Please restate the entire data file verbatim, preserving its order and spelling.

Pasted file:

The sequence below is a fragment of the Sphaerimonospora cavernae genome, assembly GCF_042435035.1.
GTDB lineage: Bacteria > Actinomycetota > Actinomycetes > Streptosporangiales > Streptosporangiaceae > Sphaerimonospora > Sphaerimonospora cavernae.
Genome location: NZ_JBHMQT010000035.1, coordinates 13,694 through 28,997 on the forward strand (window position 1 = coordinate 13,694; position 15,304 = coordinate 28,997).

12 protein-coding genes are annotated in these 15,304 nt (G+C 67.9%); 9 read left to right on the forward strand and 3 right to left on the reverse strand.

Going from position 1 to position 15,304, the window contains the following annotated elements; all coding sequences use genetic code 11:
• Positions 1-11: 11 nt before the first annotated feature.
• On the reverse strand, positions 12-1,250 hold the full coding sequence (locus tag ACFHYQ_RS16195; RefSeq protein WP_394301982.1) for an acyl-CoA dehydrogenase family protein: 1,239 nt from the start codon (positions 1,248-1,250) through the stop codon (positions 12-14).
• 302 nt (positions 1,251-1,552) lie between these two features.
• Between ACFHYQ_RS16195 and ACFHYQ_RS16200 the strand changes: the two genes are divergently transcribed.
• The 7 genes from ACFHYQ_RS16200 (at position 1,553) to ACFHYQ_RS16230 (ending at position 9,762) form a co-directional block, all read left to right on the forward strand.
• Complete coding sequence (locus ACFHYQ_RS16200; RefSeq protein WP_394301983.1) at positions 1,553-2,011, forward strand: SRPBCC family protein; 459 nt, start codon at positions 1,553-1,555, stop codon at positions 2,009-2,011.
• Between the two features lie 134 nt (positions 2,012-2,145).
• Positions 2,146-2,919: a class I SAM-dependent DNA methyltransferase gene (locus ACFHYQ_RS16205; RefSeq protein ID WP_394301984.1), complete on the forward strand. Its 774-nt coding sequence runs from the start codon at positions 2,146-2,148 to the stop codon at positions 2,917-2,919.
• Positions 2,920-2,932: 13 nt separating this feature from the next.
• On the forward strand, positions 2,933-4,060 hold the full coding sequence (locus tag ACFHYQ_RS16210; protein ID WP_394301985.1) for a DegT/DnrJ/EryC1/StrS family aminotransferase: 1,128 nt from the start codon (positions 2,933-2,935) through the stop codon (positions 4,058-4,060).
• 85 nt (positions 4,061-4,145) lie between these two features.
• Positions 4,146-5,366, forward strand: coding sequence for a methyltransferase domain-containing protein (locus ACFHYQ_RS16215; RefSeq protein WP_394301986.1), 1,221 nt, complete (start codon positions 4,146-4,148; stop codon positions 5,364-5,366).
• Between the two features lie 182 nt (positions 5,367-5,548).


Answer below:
The sequence below is a fragment of the Sphaerimonospora cavernae genome, assembly GCF_042435035.1.
GTDB lineage: Bacteria > Actinomycetota > Actinomycetes > Streptosporangiales > Streptosporangiaceae > Sphaerimonospora > Sphaerimonospora cavernae.
Genome location: NZ_JBHMQT010000035.1, coordinates 13,694 through 28,997 on the forward strand (window position 1 = coordinate 13,694; position 15,304 = coordinate 28,997).

12 protein-coding genes are annotated in these 15,304 nt (G+C 67.9%); 9 read left to right on the forward strand and 3 right to left on the reverse strand.

Going from position 1 to position 15,304, the window contains the following annotated elements; all coding sequences use genetic code 11:
• Positions 1-11: 11 nt before the first annotated feature.
• On the reverse strand, positions 12-1,250 hold the full coding sequence (locus tag ACFHYQ_RS16195; RefSeq protein WP_394301982.1) for an acyl-CoA dehydrogenase family protein: 1,239 nt from the start codon (positions 1,248-1,250) through the stop codon (positions 12-14).
• 302 nt (positions 1,251-1,552) lie between these two features.
• Between ACFHYQ_RS16195 and ACFHYQ_RS16200 the strand changes: the two genes are divergently transcribed.
• The 7 genes from ACFHYQ_RS16200 (at position 1,553) to ACFHYQ_RS16230 (ending at position 9,762) form a co-directional block, all read left to right on the forward strand.
• Complete coding sequence (locus ACFHYQ_RS16200; RefSeq protein WP_394301983.1) at positions 1,553-2,011, forward strand: SRPBCC family protein; 459 nt, start codon at positions 1,553-1,555, stop codon at positions 2,009-2,011.
• Between the two features lie 134 nt (positions 2,012-2,145).
• Positions 2,146-2,919: a class I SAM-dependent DNA methyltransferase gene (locus ACFHYQ_RS16205; RefSeq protein ID WP_394301984.1), complete on the forward strand. Its 774-nt coding sequence runs from the start codon at positions 2,146-2,148 to the stop codon at positions 2,917-2,919.
• Positions 2,920-2,932: 13 nt separating this feature from the next.
• On the forward strand, positions 2,933-4,060 hold the full coding sequence (locus tag ACFHYQ_RS16210; protein ID WP_394301985.1) for a DegT/DnrJ/EryC1/StrS family aminotransferase: 1,128 nt from the start codon (positions 2,933-2,935) through the stop codon (positions 4,058-4,060).
• 85 nt (positions 4,061-4,145) lie between these two features.
• Positions 4,146-5,366, forward strand: coding sequence for a methyltransferase domain-containing protein (locus ACFHYQ_RS16215; RefSeq protein WP_394301986.1), 1,221 nt, complete (start codon positions 4,146-4,148; stop codon positions 5,364-5,366).
• Between the two features lie 182 nt (positions 5,367-5,548).